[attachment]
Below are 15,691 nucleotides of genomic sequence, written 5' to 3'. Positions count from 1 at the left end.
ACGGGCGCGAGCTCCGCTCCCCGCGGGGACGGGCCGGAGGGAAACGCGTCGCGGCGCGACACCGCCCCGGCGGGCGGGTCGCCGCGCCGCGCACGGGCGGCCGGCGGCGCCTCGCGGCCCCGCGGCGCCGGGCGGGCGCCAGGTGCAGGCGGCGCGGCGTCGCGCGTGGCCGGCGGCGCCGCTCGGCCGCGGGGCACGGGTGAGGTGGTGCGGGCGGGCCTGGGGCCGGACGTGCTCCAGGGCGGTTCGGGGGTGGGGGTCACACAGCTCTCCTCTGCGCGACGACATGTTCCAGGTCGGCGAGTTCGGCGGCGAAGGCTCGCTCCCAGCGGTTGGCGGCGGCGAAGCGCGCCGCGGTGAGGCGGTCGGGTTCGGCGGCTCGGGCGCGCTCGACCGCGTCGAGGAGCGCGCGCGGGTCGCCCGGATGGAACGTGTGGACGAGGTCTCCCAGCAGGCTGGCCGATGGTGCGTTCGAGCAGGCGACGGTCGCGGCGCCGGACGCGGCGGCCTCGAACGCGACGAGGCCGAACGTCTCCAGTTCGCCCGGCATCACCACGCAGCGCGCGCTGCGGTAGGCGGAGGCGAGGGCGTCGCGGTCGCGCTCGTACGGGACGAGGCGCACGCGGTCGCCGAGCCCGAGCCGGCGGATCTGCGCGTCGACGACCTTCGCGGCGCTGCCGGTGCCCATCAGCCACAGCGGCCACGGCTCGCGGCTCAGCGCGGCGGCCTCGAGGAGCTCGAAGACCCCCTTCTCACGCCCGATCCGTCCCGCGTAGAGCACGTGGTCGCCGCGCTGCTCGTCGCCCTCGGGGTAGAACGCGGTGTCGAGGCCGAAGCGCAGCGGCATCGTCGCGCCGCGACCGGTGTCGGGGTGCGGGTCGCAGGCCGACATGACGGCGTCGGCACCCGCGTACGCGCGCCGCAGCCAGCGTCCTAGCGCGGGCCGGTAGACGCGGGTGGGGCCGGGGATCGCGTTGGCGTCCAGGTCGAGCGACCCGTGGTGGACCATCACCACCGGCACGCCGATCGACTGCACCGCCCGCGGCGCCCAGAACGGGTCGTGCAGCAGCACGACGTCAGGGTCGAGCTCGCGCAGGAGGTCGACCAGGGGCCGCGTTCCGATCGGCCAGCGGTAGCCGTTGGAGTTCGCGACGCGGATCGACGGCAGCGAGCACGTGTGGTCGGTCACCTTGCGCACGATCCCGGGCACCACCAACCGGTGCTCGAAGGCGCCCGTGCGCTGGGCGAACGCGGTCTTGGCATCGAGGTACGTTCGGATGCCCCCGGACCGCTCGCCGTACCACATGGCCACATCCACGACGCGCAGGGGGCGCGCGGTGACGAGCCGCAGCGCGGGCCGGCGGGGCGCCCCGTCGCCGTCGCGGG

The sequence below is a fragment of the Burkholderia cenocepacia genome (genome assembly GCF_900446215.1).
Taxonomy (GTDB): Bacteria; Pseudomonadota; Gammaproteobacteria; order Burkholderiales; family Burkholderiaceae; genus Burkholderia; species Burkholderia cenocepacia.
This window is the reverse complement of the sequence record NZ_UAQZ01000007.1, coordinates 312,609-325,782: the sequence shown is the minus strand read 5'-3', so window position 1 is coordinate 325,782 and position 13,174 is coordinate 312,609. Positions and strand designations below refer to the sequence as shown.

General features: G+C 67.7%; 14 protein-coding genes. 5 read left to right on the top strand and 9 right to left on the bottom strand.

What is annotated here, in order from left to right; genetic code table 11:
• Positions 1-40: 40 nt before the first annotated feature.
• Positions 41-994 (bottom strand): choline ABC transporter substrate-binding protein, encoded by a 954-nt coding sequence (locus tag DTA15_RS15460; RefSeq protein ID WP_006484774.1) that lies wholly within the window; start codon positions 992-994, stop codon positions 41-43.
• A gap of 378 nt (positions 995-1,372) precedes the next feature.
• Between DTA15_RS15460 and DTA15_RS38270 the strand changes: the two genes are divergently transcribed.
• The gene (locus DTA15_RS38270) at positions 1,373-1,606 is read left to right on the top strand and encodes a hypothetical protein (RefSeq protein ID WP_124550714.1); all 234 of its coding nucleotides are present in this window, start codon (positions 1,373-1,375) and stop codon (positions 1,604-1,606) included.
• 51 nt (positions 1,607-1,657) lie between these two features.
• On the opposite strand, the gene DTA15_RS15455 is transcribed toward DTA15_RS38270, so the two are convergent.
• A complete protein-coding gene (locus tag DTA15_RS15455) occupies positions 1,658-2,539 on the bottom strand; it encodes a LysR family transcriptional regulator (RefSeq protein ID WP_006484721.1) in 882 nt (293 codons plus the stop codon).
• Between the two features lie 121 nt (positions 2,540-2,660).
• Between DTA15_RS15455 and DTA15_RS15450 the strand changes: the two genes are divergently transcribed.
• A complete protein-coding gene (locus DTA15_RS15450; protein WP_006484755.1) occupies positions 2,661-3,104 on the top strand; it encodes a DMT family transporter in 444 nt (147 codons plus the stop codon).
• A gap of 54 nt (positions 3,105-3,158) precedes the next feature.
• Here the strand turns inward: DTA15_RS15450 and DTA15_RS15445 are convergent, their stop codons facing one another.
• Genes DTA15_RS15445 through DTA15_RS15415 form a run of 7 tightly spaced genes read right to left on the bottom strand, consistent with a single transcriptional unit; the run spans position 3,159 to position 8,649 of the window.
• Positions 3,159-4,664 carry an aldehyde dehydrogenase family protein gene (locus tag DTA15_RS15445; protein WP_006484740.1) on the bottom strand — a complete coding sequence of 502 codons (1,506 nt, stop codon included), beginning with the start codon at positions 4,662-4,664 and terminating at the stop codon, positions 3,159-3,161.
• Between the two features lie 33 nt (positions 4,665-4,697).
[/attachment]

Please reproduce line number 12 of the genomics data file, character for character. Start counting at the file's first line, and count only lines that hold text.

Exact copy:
• The gene (locus DTA15_RS38270) at positions 1,373-1,606 is read left to right on the top strand and encodes a hypothetical protein (RefSeq protein ID WP_124550714.1); all 234 of its coding nucleotides are present in this window, start codon (positions 1,373-1,375) and stop codon (positions 1,604-1,606) included.